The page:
BEIRUT: Profits of Lebanese banks could drop if Parliament approves a proposal to tax lenders’ income from assets tied to sovereign bonds, FFA Private Bank said.
“The tax on interest earned on deposits could slow deposits growth, which has already seen deceleration in the first two months of 2014 while tax on income earned from financial assets could impact profitability,” FFA said in a special report issued Thursday about the projected growth of the banking sector in 2014.
Finance Minister Ali Hasan Khalil has proposed raising taxes on interest on customer deposits from 5 percent to 7 percent and applying a similar tax on banks’ investments in sovereign bonds.
This proposal has infuriated the banking sector, with banks warning that they may be compelled to raise the interest rates on personal and housing loans to make up for the drop in profits.
The advocates of this tax argue that the profits of the banking sector would only fall by $146 million each year, noting that the net profits of the lenders in 2013 were $1.7 billion.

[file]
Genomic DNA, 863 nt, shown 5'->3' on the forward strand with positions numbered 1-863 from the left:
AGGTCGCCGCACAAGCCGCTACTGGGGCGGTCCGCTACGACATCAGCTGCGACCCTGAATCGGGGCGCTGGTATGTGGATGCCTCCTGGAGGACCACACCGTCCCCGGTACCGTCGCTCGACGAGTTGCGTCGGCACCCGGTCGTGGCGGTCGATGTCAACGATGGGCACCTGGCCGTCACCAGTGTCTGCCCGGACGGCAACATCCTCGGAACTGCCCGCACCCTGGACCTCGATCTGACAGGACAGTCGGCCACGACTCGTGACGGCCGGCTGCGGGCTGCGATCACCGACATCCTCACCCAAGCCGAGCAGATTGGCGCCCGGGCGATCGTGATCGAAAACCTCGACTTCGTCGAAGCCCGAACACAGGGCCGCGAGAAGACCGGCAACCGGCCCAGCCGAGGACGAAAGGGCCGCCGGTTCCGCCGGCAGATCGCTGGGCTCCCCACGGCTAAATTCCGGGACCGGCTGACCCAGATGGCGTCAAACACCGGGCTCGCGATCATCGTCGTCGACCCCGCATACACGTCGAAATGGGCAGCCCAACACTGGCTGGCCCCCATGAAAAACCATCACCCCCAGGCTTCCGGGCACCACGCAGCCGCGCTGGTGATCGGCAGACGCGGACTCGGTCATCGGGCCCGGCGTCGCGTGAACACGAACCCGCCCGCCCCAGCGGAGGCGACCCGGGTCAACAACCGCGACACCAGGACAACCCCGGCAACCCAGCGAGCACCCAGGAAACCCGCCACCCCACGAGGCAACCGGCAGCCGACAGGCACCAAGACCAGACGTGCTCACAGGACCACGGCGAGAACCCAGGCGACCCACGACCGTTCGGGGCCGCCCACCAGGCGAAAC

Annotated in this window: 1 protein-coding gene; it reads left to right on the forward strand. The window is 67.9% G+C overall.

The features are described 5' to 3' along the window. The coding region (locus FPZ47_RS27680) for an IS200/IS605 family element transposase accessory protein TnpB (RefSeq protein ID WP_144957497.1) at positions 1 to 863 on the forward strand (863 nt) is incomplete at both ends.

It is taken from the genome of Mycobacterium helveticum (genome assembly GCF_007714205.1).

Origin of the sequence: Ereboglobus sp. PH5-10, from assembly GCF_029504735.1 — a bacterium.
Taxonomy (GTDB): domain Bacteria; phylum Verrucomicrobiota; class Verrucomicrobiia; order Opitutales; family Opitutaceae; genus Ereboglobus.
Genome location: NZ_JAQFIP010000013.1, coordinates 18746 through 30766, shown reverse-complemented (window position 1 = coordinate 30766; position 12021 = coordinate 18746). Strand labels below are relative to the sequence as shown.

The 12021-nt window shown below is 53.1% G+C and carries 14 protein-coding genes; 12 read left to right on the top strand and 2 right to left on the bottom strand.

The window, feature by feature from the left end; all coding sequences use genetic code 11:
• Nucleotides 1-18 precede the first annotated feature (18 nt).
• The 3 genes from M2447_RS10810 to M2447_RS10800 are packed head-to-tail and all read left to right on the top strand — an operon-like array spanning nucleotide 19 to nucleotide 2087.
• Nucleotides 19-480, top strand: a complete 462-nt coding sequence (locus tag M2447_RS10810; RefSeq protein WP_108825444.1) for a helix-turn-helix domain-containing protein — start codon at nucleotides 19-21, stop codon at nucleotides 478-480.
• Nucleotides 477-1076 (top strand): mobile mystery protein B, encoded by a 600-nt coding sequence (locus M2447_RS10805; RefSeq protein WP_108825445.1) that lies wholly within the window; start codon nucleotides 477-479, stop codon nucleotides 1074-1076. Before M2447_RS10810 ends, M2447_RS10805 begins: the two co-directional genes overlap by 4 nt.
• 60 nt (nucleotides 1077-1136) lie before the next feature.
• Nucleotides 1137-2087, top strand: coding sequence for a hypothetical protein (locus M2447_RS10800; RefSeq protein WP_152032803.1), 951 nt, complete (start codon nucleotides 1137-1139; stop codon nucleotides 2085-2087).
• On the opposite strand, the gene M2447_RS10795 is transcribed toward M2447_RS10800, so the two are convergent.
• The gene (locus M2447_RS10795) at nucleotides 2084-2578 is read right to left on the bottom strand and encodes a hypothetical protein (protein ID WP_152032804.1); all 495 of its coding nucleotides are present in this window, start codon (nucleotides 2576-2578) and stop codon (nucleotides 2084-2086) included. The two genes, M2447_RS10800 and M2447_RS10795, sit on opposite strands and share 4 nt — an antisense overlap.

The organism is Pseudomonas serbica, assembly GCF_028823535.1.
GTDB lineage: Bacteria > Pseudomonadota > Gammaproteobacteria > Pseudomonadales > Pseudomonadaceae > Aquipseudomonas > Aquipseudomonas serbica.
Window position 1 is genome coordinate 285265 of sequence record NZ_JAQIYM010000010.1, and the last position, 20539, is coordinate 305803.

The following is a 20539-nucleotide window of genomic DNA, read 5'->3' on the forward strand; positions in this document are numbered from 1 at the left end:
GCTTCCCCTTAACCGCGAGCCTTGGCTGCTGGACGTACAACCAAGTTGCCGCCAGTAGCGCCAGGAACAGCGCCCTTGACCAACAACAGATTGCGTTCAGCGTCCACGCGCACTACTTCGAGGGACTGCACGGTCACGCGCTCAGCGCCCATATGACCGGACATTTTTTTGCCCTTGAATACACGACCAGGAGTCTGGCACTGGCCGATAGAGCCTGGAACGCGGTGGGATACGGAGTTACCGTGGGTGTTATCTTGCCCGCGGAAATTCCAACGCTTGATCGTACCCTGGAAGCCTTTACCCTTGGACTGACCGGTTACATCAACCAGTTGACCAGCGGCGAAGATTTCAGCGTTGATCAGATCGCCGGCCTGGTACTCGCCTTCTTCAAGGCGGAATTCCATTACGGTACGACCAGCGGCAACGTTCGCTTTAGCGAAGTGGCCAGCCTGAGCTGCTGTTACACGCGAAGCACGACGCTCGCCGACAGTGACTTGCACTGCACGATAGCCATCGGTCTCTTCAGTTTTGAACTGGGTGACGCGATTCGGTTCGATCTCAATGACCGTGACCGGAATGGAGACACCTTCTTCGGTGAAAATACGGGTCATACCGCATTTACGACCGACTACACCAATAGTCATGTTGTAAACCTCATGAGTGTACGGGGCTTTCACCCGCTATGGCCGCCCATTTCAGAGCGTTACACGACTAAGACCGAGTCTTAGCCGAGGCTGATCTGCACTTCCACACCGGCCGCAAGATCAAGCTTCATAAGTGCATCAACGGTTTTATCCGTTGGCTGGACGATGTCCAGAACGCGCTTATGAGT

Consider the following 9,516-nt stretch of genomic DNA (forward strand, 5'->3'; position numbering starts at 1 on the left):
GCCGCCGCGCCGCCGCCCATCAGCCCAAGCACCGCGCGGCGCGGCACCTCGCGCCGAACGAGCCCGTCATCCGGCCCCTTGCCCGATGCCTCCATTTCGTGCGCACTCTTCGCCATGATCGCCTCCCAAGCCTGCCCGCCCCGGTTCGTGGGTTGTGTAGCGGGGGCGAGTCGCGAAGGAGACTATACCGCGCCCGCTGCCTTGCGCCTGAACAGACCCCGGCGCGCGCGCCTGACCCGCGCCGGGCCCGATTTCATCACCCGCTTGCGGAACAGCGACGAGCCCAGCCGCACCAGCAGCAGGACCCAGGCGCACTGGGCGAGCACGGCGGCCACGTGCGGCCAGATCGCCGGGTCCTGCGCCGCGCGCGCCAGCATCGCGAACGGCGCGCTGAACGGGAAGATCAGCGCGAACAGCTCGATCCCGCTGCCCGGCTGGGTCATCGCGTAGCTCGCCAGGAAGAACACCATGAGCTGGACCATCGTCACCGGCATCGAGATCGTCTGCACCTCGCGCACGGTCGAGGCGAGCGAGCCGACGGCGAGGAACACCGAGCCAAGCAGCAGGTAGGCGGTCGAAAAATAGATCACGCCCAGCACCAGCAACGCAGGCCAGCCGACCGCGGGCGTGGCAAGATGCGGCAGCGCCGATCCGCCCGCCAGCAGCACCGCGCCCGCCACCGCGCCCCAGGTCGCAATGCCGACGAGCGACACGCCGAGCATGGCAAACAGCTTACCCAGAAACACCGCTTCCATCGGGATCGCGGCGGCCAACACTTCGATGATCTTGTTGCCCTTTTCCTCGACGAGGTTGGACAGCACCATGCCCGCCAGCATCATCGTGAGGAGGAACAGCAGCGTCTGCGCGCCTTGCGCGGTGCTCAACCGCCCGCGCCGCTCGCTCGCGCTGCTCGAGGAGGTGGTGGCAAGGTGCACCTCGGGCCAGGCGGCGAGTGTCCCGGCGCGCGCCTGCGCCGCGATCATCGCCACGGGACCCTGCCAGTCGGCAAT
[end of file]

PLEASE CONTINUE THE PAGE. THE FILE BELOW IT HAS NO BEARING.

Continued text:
They also dismissed the possibility that Lebanese banks would shun the country’s sovereign bonds and move investments abroad.
But observers rule out any decision about the taxes in the near future because Parliament and the major political parties are now focused on the upcoming presidential election.
“We note that since details are lacking and the law is yet to be agreed upon, we have not reflected this impact on the forecast of banks under coverage. The ongoing debate over the funding of the increase in public sector wages was put forward two weeks,” FFA said.
Citing statistics from the Association of Banks in Lebanon, FFA said Lebanese banks were still operating in a low interest environment, limiting the potential to improve yields with little room to further decrease the cost of funds.
“Spreads in USD decreased to 1.27 percent in February 2014 down from 1.57 percent one year earlier which has a substantial impact on Lebanese Bank’s profitability given that the bulk of their liquidity is in USD,” the report said.
“While it is still early to draw a conclusion for 2014e in terms of growth in balance sheet, we note a deceleration into Feb-14,” FFA said.
“Figures for the first two months of 2014 pointed to slower growth in key indicators at around 0.5 percent YTD (Year-To-Date), with assets, deposits and loans totaling $166 billion, $136 billion and $47 billion respectively. Non-resident deposits dropped by 4 percent in 2M-14 to $27 billion,” FFA said.